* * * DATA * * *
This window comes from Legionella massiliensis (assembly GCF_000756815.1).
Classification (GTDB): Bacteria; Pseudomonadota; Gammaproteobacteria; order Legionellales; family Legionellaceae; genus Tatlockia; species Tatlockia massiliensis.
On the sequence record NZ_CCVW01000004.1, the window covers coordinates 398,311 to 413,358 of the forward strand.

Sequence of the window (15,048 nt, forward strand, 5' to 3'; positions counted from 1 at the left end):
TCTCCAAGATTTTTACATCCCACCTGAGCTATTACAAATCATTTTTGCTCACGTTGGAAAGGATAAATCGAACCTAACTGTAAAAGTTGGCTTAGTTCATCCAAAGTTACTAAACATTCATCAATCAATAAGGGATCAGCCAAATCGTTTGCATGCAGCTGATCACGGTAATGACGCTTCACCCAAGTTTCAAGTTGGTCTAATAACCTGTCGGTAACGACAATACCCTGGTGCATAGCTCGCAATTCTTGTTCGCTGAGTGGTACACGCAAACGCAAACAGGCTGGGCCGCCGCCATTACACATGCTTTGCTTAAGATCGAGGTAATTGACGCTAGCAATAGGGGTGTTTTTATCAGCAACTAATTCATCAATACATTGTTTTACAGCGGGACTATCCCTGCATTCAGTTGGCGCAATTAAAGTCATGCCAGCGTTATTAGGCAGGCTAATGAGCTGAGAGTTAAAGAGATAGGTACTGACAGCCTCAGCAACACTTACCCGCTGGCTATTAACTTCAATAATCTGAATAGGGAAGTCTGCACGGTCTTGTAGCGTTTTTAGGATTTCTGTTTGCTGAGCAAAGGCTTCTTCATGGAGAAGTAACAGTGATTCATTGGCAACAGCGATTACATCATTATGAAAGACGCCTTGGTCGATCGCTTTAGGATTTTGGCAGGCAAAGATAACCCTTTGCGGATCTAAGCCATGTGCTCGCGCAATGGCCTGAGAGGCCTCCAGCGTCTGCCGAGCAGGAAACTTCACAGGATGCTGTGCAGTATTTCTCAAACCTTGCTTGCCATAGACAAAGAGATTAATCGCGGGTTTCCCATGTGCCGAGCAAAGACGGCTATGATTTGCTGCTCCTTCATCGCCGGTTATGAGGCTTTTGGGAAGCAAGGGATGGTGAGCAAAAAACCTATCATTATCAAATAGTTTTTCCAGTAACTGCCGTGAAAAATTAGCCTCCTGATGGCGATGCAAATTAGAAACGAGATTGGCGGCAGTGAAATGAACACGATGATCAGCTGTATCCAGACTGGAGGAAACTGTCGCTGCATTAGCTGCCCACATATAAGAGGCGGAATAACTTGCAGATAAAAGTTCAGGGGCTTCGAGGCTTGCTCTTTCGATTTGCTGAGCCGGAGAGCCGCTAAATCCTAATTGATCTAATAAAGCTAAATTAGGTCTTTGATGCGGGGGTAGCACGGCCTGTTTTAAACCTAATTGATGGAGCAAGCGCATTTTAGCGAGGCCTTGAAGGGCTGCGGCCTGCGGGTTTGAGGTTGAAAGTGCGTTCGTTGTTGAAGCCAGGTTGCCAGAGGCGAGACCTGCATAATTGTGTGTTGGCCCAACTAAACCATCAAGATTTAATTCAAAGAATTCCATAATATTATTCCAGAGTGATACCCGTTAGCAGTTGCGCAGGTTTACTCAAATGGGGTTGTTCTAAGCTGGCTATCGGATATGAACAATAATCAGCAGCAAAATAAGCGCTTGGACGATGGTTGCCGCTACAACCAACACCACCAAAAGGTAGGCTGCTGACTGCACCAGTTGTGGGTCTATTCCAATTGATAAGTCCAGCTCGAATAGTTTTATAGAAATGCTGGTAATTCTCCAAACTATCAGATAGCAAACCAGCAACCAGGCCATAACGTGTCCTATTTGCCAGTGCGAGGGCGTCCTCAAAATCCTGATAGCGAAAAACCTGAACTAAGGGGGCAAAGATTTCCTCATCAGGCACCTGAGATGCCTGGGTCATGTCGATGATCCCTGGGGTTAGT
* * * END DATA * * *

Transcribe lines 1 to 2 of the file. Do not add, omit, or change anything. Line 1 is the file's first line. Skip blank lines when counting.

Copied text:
This window comes from Legionella massiliensis (assembly GCF_000756815.1).
Classification (GTDB): Bacteria; Pseudomonadota; Gammaproteobacteria; order Legionellales; family Legionellaceae; genus Tatlockia; species Tatlockia massiliensis.